5 Tips for Beautiful Large Container Gardens

Container gardens all together

The Spruce / Gyscha Rendy

Designing, planting, and maintaining a large container garden can be a challenge both physically and aesthetically, but here are five no-nonsense tips to ease the task.

  • 01 of 05

    Use Soilless Potting Mix

    Creating a container garden begins with selecting the right planting medium to fill your container

    Use a good quality soilless potting mix to fill large containers because it is lightweight and drains well; adequate drainage is crucial for successful container gardening. 

    When water does not drain from a container, water fills the soil air pores, and when that happens, roots can't breathe or exchange gases. The plants will eventually die from lack of oxygen.

    If you are creating a container garden in colder climates such as USDA Zones 5 and lower, do not use soilless potting mix that contains moisture retention granules because they will freeze.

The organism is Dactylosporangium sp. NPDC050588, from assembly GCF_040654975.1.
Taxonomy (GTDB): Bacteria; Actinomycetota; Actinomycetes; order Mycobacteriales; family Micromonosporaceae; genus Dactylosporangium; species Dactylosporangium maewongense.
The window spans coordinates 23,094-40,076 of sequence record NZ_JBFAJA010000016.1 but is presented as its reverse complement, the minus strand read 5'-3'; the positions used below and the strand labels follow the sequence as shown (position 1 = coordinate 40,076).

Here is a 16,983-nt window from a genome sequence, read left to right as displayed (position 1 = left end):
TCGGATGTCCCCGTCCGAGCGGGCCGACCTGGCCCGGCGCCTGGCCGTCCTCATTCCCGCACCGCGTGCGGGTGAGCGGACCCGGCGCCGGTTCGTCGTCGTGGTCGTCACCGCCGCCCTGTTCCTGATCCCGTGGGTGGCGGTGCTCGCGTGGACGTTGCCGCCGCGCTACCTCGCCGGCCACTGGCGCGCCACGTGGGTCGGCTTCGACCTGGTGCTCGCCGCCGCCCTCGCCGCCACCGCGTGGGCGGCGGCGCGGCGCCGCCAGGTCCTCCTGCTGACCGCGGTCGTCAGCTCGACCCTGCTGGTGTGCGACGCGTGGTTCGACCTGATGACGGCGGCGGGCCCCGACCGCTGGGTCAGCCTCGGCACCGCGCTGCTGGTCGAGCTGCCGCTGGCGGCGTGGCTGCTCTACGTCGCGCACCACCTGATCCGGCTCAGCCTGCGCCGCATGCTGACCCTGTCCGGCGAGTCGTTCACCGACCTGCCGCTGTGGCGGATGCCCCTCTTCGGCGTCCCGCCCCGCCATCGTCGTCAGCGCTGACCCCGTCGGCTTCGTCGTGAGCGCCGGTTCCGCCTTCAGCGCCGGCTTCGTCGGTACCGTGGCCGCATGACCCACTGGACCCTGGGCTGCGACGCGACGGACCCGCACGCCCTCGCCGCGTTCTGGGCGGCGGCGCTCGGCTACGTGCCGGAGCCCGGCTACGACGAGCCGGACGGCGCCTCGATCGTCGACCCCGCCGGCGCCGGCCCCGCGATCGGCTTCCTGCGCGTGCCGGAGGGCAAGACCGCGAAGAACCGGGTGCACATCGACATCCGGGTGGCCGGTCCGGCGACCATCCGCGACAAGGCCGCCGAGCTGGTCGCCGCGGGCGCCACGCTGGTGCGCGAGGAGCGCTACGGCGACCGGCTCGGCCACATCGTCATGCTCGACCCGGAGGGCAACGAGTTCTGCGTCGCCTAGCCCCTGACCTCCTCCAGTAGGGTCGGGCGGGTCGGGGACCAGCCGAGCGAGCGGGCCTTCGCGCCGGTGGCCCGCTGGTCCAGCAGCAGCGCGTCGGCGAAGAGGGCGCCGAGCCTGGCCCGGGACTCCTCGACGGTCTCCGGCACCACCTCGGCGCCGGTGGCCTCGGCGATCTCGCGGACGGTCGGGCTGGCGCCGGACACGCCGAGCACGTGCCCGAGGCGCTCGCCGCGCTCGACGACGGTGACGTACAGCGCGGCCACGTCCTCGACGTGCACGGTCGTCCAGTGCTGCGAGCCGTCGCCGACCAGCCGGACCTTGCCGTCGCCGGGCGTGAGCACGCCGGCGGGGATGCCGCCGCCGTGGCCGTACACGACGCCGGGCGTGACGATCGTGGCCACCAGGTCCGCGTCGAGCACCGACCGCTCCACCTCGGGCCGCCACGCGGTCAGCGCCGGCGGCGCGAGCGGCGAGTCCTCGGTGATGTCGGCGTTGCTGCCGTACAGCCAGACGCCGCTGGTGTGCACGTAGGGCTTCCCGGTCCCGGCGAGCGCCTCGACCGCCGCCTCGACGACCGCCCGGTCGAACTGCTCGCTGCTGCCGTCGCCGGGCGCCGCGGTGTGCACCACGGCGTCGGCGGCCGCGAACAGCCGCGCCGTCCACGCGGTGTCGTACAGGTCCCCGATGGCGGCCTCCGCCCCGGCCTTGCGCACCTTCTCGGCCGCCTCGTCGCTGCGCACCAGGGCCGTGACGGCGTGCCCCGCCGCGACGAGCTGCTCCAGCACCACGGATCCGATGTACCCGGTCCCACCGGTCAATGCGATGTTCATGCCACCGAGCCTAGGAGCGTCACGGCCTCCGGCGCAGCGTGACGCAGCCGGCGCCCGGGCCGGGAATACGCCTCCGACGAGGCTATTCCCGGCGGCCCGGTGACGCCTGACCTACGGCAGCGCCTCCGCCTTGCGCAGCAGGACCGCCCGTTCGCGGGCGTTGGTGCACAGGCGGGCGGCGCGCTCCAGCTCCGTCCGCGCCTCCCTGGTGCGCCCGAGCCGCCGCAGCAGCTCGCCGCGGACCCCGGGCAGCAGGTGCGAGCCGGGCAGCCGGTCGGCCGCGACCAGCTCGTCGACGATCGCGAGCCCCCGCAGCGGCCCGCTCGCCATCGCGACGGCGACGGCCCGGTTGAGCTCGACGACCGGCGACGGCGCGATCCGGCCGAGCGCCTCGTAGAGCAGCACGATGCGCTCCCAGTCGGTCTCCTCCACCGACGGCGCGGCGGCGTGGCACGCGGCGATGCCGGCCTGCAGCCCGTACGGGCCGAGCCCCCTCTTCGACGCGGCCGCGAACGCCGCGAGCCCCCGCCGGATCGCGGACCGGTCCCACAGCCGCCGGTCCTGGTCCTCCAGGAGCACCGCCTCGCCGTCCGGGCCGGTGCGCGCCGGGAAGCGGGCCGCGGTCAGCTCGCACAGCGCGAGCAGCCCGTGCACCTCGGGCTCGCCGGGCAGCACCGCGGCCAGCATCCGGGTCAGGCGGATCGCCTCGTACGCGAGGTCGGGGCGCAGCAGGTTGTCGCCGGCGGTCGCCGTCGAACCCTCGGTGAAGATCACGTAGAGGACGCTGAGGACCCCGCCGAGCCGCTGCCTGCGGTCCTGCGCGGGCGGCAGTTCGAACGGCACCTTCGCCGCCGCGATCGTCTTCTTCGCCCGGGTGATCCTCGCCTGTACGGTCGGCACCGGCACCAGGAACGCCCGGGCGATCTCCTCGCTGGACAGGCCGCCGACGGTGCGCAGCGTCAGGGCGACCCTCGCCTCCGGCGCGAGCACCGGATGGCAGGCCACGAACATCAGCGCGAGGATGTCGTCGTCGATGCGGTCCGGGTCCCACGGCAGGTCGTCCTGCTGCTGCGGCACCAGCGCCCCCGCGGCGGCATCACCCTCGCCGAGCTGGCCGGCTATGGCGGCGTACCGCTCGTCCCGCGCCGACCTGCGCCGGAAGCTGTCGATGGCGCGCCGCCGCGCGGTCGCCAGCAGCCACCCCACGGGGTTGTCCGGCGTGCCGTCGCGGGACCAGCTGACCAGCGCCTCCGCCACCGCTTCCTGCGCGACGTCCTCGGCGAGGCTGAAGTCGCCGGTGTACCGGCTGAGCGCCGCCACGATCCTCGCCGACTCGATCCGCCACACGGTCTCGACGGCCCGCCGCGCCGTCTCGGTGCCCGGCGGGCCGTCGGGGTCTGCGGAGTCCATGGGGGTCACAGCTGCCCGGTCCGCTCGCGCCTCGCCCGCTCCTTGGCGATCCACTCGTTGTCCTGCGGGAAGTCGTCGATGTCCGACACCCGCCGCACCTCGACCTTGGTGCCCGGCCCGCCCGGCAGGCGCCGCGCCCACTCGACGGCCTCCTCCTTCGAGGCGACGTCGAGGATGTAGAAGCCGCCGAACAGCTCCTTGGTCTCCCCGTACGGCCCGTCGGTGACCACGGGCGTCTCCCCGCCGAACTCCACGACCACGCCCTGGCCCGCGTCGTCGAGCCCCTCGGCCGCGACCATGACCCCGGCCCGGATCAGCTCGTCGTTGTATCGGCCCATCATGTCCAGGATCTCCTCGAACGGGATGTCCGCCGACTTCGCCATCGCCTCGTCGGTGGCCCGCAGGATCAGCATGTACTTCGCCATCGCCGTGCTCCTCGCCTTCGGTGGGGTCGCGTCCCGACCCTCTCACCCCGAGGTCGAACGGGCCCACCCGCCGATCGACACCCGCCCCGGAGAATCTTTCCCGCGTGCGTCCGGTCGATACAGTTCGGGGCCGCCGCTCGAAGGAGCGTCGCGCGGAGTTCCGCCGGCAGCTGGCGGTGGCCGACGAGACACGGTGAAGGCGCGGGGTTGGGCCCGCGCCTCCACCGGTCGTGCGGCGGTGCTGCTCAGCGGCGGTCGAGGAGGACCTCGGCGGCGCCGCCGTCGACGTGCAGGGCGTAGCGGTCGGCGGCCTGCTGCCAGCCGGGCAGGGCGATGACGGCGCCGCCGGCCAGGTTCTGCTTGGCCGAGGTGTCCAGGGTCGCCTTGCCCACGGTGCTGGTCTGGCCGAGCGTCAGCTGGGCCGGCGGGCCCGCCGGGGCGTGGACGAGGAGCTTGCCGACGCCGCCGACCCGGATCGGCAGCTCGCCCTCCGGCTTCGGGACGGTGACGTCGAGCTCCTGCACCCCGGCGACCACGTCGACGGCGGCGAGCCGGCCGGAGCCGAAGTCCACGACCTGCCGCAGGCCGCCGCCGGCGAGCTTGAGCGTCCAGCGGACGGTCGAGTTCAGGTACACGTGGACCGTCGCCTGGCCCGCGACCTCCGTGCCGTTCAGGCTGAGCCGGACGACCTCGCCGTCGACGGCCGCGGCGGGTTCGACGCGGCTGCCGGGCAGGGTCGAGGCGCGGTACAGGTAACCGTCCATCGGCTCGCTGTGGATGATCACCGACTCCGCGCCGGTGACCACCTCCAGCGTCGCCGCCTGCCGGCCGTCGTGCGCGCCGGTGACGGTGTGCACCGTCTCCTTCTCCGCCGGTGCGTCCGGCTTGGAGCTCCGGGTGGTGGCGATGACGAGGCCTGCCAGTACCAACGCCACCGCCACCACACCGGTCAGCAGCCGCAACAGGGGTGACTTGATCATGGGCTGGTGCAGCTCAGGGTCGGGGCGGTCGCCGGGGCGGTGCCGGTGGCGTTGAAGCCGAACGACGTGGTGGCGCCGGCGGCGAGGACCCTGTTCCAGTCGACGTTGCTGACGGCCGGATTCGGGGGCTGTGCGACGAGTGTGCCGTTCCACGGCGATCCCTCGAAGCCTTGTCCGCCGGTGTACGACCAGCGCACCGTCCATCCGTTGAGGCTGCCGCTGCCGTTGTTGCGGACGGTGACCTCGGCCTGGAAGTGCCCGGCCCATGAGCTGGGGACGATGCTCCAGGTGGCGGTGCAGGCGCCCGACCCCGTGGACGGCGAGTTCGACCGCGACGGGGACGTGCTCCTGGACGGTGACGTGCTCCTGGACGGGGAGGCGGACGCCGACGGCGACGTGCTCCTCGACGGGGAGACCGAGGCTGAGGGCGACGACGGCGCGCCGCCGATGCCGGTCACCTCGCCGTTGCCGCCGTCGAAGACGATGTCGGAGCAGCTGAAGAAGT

A possible disadvantage to using a soilless potting mix is that it is very lightweight and dries out quickly. However, adding packaged pasteurized potting soil to the soilless mix at a ratio of one part soil to three parts soilless mix will provide more substance and better water retention. Though helpful, adding potting soil is not required.

    Never fill a container with garden soil. Garden soil is too dense and heavy, compacts easily, does not drain well, and it doesn't provide proper aeration. Garden soil might contain diseases and pests that can contaminate your container with unwanted elements such as fungi, soil-borne adult insects and larva, and weed seeds.

    Never add layers of gravel, rock, or stone to the bottom of a container. Contrary to popular belief, doing so does not improve drainage and might contribute to the soil being too wet.